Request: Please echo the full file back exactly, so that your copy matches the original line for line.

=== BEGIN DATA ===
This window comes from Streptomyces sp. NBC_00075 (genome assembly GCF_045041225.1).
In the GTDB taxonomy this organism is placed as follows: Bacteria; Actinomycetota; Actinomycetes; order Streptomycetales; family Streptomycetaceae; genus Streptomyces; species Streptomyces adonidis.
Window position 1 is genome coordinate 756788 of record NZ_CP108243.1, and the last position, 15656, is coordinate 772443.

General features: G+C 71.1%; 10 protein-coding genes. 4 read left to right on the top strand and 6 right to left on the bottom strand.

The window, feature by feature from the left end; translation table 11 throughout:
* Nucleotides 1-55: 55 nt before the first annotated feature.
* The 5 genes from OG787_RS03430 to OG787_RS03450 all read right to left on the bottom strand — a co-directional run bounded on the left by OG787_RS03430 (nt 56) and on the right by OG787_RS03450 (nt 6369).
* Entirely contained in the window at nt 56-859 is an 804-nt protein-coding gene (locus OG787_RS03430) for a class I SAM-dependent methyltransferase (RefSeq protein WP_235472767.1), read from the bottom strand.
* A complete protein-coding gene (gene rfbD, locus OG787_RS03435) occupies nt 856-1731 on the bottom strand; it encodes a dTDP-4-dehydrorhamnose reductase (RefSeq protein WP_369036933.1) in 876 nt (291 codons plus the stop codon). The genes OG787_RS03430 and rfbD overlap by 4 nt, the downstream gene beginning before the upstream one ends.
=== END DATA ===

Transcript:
This window comes from Streptomyces sp. NBC_00075 (genome assembly GCF_045041225.1).
In the GTDB taxonomy this organism is placed as follows: Bacteria; Actinomycetota; Actinomycetes; order Streptomycetales; family Streptomycetaceae; genus Streptomyces; species Streptomyces adonidis.
Window position 1 is genome coordinate 756788 of record NZ_CP108243.1, and the last position, 15656, is coordinate 772443.

General features: G+C 71.1%; 10 protein-coding genes. 4 read left to right on the top strand and 6 right to left on the bottom strand.

The window, feature by feature from the left end; translation table 11 throughout:
* Nucleotides 1-55: 55 nt before the first annotated feature.
* The 5 genes from OG787_RS03430 to OG787_RS03450 all read right to left on the bottom strand — a co-directional run bounded on the left by OG787_RS03430 (nt 56) and on the right by OG787_RS03450 (nt 6369).
* Entirely contained in the window at nt 56-859 is an 804-nt protein-coding gene (locus OG787_RS03430) for a class I SAM-dependent methyltransferase (RefSeq protein WP_235472767.1), read from the bottom strand.
* A complete protein-coding gene (gene rfbD, locus OG787_RS03435) occupies nt 856-1731 on the bottom strand; it encodes a dTDP-4-dehydrorhamnose reductase (RefSeq protein WP_369036933.1) in 876 nt (291 codons plus the stop codon). The genes OG787_RS03430 and rfbD overlap by 4 nt, the downstream gene beginning before the upstream one ends.